This is How Colorful Manhole Covers in Japan are Made

In most countries, manhole covers are dark metal plates that just serve their purpose and are not particularly attention-worthy. But in Japan, they take a different approach with this element of street infrastructure.

In the 1980s, some Japanese officials figured out that they could use manhole covers to give the streets of their cities a more colorful vibe. They started covering them with hand-painted artworks, and the residents loved the idea so much that now almost every city has them.

It is believed that more than 6,000 different manhole cover designs exist across Japan. Some depict Japan’s natural beauties or traditional symbols, while others take inspiration from anime and other pop culture properties like Hello Kitty.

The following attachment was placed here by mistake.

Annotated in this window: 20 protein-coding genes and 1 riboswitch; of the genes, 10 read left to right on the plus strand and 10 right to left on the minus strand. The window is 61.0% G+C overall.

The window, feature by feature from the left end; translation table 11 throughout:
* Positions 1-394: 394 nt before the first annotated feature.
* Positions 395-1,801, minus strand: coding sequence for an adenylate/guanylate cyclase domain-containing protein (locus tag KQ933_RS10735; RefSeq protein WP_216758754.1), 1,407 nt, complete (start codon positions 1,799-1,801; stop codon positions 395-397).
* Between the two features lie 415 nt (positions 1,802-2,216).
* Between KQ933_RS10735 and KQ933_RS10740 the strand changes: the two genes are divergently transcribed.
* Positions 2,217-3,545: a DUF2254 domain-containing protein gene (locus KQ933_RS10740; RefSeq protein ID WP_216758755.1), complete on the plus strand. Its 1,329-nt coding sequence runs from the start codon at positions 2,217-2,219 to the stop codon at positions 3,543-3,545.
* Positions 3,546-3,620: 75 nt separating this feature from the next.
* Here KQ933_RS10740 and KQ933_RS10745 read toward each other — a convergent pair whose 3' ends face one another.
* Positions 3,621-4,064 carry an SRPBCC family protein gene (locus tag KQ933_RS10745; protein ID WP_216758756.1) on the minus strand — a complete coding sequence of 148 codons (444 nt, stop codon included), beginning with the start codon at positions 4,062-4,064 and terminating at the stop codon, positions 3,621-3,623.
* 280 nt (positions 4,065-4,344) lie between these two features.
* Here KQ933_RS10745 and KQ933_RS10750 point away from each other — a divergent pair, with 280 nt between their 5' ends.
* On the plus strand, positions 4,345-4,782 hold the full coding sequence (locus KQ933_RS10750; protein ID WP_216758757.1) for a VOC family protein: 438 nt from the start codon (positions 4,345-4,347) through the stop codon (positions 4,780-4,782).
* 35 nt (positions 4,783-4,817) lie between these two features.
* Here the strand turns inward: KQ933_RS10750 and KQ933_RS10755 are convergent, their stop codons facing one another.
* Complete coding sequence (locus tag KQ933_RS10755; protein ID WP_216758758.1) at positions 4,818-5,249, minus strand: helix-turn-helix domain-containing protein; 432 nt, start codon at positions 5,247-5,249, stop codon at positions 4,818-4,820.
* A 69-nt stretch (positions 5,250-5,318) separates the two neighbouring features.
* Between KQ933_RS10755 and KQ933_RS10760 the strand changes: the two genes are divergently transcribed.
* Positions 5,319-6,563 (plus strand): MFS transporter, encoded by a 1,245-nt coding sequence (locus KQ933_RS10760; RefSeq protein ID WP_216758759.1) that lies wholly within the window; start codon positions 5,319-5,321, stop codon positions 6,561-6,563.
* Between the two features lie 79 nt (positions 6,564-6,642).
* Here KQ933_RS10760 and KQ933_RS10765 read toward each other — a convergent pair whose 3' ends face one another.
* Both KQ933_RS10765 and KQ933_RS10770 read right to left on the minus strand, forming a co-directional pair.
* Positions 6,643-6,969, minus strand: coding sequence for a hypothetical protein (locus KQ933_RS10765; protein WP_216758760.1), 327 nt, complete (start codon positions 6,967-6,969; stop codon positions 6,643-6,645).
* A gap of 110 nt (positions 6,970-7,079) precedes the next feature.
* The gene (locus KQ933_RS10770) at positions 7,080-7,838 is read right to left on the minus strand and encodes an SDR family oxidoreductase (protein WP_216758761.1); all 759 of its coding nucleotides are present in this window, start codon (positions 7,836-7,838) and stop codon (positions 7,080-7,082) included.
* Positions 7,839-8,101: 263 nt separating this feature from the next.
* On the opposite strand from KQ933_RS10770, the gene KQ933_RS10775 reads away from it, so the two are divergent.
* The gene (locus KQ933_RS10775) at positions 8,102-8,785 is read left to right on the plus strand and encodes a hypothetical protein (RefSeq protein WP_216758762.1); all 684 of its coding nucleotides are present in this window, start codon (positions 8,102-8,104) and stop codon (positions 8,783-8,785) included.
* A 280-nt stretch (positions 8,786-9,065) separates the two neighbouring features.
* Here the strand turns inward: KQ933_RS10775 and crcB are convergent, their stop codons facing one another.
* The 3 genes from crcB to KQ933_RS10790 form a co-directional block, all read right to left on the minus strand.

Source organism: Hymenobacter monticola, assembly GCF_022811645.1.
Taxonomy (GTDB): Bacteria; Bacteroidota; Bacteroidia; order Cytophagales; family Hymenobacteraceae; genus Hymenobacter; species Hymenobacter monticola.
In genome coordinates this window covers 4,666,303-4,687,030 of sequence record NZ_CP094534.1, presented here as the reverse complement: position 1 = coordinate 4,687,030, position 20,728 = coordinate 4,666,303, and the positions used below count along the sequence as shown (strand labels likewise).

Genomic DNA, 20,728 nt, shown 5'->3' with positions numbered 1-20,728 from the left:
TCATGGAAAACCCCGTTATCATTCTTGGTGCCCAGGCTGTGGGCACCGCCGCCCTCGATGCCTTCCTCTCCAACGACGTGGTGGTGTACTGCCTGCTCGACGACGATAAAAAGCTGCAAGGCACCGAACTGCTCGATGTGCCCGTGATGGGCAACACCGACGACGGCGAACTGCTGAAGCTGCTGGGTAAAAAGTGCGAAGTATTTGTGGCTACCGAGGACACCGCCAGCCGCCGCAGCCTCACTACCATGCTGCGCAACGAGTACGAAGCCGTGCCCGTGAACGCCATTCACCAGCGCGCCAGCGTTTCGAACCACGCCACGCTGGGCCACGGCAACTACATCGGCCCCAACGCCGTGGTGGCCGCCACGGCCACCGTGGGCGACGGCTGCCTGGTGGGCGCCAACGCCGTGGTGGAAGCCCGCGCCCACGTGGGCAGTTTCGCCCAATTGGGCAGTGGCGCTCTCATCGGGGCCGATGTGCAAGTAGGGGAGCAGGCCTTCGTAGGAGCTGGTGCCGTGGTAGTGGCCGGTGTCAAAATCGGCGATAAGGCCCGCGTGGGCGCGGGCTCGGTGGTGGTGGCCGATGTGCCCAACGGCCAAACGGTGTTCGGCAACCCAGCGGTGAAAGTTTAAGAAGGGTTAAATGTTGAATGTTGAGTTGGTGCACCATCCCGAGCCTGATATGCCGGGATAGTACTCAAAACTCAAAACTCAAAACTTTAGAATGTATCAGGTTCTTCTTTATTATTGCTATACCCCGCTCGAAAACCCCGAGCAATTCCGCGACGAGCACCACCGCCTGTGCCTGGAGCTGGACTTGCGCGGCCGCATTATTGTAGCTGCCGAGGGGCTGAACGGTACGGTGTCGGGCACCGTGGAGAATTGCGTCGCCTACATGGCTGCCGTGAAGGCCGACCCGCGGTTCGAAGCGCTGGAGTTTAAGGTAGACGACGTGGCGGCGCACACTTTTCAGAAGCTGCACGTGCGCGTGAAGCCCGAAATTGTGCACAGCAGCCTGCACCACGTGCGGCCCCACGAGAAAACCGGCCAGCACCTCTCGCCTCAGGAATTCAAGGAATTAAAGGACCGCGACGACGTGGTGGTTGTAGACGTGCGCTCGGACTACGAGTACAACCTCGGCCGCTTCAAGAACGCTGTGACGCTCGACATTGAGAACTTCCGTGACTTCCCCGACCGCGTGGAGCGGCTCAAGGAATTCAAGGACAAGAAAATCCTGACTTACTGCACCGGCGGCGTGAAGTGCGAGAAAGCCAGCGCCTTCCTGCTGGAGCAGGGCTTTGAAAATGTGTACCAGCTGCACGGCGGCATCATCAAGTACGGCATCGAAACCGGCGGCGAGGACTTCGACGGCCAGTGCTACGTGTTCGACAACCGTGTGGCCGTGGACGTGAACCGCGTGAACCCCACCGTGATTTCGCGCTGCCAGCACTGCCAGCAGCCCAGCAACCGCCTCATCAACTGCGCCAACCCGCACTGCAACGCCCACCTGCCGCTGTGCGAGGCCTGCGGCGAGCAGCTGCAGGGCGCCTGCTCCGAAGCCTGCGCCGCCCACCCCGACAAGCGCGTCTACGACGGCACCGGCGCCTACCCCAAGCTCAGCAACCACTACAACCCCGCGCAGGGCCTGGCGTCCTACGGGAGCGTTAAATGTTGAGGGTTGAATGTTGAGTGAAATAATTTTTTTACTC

The process of crafting and painting these colorful manhole covers is pretty fascinating. YouTuber Process X recently decided to visit one factory that makes the covers and gives its viewers a look behind the scenes of the entire process.

His video, which proved really popular on social media, shows the factory taking scrap steel that is then melted and poured into sand molds. The solidified covers are then cleaned and given surface treatment. Finally, a group of workers paints each cover by hand, making sure that everything corresponds to the template.

You can check out the whole manufacturing process in Process X’s amusing video below.